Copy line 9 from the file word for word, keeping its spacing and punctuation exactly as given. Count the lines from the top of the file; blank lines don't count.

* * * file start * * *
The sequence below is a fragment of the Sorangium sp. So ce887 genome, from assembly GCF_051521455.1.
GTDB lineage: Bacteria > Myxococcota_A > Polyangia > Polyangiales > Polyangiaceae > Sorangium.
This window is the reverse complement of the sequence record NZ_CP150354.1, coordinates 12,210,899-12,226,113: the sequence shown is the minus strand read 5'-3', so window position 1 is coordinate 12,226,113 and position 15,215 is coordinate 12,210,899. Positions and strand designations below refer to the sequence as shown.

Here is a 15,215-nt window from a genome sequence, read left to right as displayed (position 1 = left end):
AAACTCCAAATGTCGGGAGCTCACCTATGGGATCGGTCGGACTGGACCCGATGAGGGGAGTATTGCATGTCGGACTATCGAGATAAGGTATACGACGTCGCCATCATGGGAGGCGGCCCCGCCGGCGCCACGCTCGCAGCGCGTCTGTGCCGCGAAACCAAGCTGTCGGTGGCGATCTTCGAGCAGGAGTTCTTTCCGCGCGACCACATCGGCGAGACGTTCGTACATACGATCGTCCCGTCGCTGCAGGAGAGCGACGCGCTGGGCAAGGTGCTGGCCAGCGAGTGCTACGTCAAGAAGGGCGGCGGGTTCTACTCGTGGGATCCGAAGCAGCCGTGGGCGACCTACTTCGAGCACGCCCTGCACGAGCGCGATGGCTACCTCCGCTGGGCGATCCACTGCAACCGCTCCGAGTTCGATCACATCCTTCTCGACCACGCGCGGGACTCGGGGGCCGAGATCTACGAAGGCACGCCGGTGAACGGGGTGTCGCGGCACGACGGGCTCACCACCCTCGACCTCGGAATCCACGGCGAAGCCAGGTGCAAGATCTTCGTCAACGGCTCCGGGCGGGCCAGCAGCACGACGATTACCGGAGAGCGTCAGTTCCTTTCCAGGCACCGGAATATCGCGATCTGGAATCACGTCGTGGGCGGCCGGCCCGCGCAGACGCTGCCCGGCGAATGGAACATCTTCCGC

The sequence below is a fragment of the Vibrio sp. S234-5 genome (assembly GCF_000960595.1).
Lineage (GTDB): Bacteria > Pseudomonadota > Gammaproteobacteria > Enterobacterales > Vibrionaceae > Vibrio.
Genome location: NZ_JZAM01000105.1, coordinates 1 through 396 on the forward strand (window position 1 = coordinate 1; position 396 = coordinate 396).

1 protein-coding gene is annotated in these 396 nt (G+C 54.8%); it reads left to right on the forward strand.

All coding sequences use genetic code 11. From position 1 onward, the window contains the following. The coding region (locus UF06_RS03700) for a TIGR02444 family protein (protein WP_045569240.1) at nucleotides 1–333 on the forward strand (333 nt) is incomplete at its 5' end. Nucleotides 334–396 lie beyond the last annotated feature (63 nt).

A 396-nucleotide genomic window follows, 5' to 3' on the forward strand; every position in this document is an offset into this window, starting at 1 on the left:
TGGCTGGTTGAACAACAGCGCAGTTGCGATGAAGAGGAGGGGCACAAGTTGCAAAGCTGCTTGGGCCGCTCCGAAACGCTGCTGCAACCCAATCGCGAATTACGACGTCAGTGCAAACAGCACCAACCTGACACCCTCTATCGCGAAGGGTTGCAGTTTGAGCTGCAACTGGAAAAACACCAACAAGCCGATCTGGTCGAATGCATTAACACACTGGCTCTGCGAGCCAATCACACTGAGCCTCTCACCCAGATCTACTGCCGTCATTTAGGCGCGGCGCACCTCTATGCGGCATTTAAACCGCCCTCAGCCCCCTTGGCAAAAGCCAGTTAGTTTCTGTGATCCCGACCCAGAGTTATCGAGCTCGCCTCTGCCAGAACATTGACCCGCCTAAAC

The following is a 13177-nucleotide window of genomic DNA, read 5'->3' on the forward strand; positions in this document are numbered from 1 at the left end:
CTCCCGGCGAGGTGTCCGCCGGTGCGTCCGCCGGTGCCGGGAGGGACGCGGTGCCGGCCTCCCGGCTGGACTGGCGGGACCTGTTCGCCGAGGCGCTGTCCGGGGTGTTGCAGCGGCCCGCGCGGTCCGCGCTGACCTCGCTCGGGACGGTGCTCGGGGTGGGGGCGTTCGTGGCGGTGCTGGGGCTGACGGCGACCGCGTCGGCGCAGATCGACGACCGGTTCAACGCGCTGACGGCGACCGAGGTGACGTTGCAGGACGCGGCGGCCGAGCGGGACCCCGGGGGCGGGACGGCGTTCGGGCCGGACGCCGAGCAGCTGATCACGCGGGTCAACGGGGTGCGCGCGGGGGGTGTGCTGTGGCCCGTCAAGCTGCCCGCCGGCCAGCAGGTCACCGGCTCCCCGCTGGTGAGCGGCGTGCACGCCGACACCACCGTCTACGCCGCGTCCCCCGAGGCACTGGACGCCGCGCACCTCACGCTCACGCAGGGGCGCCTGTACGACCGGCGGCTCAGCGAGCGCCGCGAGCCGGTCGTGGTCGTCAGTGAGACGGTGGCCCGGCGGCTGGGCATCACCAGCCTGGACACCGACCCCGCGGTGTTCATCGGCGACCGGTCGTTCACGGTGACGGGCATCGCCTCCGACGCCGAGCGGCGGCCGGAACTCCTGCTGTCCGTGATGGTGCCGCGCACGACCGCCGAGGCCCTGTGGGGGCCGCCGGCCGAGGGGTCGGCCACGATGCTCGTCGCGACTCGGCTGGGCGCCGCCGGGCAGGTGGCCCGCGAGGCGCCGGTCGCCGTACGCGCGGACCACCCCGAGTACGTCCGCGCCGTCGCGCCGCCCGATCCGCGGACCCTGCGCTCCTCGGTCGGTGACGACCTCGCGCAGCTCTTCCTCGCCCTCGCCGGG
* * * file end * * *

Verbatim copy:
1 protein-coding gene is annotated in these 396 nt (G+C 54.8%); it reads left to right on the forward strand.